7. #7
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    They had a pretty good display at Sportsman's Warehouse in anchorage this week end. I was there early but it looked like they were setting up a demo. I couldn't find a price on it but didn't look too hard. I have a foodsaver and will continue to use it until it dies. Its an older model, bought about 7 years ago. I put a rolled up paper towel in the deep groove right behind the sealer strip where the suction port is and it significantly reduces the moisture getting sucked into the machine.

  8. #8
    Member salmon_bone's Avatar
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    This is the one I have Vacuum sealer pro 2300 It's a good one, and leaves a wide seal. It works with all bags, I use food saver bags with it, and it works great. Haven't had a seal suck back air yet.

  9. #9

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    Actually that's the same one I've got, rather than the similar model I linked previously. The link looks like the same brand but with small differences. In any case, it's just dandy, and that's the best price I've seen.

    Anyone still using an older model Food Saver, hang onto it and take good care of it. You're not going to be happy with the ones on the market now. They're too big to use as a doorstop and not heavy enough to use as an anchor.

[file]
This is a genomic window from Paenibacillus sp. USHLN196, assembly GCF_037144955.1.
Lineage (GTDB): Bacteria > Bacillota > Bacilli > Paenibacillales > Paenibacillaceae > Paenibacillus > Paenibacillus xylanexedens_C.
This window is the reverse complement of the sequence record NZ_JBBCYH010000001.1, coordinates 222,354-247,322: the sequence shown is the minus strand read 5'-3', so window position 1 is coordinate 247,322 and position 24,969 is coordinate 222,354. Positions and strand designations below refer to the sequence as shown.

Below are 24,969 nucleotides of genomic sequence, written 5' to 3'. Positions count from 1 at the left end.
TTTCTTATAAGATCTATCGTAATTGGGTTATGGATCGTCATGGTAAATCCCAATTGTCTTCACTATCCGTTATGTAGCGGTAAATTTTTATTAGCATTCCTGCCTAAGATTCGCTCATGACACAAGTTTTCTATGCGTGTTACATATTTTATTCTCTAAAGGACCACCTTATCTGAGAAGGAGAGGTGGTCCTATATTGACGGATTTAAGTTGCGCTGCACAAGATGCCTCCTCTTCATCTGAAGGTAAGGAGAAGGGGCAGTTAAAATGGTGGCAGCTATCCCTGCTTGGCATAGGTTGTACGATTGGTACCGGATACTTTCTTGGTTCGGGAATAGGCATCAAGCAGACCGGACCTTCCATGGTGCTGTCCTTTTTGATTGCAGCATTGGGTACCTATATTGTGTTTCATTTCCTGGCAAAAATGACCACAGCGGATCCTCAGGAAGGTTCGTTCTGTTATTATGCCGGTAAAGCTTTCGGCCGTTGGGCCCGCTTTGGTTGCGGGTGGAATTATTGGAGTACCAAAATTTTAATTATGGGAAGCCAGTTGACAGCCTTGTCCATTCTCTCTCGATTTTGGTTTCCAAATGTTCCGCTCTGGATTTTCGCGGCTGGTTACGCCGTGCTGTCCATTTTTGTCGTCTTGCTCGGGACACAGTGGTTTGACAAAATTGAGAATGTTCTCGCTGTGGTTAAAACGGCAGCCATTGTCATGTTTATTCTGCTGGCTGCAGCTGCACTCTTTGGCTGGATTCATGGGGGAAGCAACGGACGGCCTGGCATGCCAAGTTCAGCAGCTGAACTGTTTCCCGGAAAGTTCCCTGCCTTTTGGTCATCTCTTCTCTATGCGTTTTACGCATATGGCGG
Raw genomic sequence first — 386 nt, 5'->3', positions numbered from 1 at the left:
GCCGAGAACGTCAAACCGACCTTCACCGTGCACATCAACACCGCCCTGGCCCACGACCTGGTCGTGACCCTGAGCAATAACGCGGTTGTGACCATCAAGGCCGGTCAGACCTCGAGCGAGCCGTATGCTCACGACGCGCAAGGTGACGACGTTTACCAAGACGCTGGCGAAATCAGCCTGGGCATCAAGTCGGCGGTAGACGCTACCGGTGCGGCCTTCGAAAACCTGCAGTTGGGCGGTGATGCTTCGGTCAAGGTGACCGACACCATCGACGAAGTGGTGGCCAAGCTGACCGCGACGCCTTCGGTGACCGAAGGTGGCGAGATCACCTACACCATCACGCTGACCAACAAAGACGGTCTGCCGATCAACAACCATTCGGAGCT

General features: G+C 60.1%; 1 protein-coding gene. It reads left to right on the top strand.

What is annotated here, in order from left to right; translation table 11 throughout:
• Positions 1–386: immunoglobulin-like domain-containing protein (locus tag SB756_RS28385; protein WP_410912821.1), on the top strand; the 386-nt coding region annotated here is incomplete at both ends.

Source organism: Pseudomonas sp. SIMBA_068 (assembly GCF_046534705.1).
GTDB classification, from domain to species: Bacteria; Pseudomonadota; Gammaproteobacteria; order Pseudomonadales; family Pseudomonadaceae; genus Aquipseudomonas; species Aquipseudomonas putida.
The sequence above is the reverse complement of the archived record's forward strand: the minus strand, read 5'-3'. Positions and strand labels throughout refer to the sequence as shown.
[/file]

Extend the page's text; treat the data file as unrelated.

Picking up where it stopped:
10. #10

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    I've had a similar experience with foodsaver. I got a nice machine that worked great for one season, and now doesn't seal worth beans. After looking at reviews and everything else, I got a Weston Pro 2300 (just like the cabelas machine) at Trustworthy Hardware in Soldotna for a great price. I'm surprised that nobody has mentioned the extremely low price of bags as a huge perk for the machine. Even in Homer we can get them for about 22 bucks per 100 8x12 bags. No more messing with stupid rolls and making custom bags. We just cut our fish to size, put them each in their bag, fold over the top to limit the amount of air getting in, do a soft freeze in the freezer and then seal two bags at a time until the fish are done. So far, it's been great!

  11. #11
    Member Bullelkklr's Avatar
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    We use blue cotton medical/shop towels instead of paper towels. Put down a couple big bath towels on the table - quick rinse of the fillet then pat dry with the blue towels, put them in the bag and seal with the cabelas model sealer. Works very good. We did 100# of fillet yesterday in an hour while sipping mooses tooth stout.

    I did see the weston in soldotna trusty for 100$ cheaper than what I paid cabelas for mine.........

  12. #12
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    Default The real secret to your packer overheating

    Is cold beer!

    Seriously, at this point, why hurry. The packer Brwnbr is linking too is pretty good and a good dollar value. You can use heavy bags and the vac is good. I only have two seasons on it so far but every part is available for YOU to replace.

    Paper towels - we pat the fillets down just prior to sealing and with this packer have gotten great results.

    Just finished today's catch - five nice and big kenai reds and one small Russian - we're done!

    ...now where is that beer?